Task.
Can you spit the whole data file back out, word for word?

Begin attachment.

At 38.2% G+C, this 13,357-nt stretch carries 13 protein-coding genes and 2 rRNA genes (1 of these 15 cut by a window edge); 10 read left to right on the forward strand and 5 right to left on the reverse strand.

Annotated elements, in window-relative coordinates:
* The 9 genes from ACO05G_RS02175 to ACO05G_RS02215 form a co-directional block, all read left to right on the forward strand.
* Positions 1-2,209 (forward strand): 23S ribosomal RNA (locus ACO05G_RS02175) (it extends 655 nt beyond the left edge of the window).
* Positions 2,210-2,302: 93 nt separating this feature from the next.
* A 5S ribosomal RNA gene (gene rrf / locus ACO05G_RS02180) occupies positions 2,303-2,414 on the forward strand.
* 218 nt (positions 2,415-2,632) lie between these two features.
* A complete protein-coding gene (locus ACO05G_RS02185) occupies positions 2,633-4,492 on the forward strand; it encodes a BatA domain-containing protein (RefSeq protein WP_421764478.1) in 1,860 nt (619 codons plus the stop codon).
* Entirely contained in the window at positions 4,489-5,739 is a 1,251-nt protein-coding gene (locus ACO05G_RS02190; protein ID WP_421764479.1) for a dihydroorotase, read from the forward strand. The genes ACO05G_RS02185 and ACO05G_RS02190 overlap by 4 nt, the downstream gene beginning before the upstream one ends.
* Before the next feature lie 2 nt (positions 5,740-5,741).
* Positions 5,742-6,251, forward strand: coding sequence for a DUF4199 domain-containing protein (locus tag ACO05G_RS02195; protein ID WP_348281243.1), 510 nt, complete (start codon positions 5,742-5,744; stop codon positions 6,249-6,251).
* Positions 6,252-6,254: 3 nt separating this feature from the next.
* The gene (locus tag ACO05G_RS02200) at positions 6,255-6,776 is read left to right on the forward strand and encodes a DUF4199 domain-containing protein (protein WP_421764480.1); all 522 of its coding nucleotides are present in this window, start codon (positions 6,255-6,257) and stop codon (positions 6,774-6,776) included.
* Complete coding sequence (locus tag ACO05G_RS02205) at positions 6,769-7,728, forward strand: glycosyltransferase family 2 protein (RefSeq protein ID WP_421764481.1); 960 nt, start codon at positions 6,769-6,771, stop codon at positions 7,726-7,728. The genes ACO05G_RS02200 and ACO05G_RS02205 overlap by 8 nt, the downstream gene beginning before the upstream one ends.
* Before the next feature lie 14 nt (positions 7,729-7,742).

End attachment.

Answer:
At 38.2% G+C, this 13,357-nt stretch carries 13 protein-coding genes and 2 rRNA genes (1 of these 15 cut by a window edge); 10 read left to right on the forward strand and 5 right to left on the reverse strand.

Annotated elements, in window-relative coordinates:
* The 9 genes from ACO05G_RS02175 to ACO05G_RS02215 form a co-directional block, all read left to right on the forward strand.
* Positions 1-2,209 (forward strand): 23S ribosomal RNA (locus ACO05G_RS02175) (it extends 655 nt beyond the left edge of the window).
* Positions 2,210-2,302: 93 nt separating this feature from the next.
* A 5S ribosomal RNA gene (gene rrf / locus ACO05G_RS02180) occupies positions 2,303-2,414 on the forward strand.
* 218 nt (positions 2,415-2,632) lie between these two features.
* A complete protein-coding gene (locus ACO05G_RS02185) occupies positions 2,633-4,492 on the forward strand; it encodes a BatA domain-containing protein (RefSeq protein WP_421764478.1) in 1,860 nt (619 codons plus the stop codon).
* Entirely contained in the window at positions 4,489-5,739 is a 1,251-nt protein-coding gene (locus ACO05G_RS02190; protein ID WP_421764479.1) for a dihydroorotase, read from the forward strand. The genes ACO05G_RS02185 and ACO05G_RS02190 overlap by 4 nt, the downstream gene beginning before the upstream one ends.
* Before the next feature lie 2 nt (positions 5,740-5,741).
* Positions 5,742-6,251, forward strand: coding sequence for a DUF4199 domain-containing protein (locus tag ACO05G_RS02195; protein ID WP_348281243.1), 510 nt, complete (start codon positions 5,742-5,744; stop codon positions 6,249-6,251).
* Positions 6,252-6,254: 3 nt separating this feature from the next.
* The gene (locus tag ACO05G_RS02200) at positions 6,255-6,776 is read left to right on the forward strand and encodes a DUF4199 domain-containing protein (protein WP_421764480.1); all 522 of its coding nucleotides are present in this window, start codon (positions 6,255-6,257) and stop codon (positions 6,774-6,776) included.
* Complete coding sequence (locus tag ACO05G_RS02205) at positions 6,769-7,728, forward strand: glycosyltransferase family 2 protein (RefSeq protein ID WP_421764481.1); 960 nt, start codon at positions 6,769-6,771, stop codon at positions 7,726-7,728. The genes ACO05G_RS02200 and ACO05G_RS02205 overlap by 8 nt, the downstream gene beginning before the upstream one ends.
* Before the next feature lie 14 nt (positions 7,729-7,742).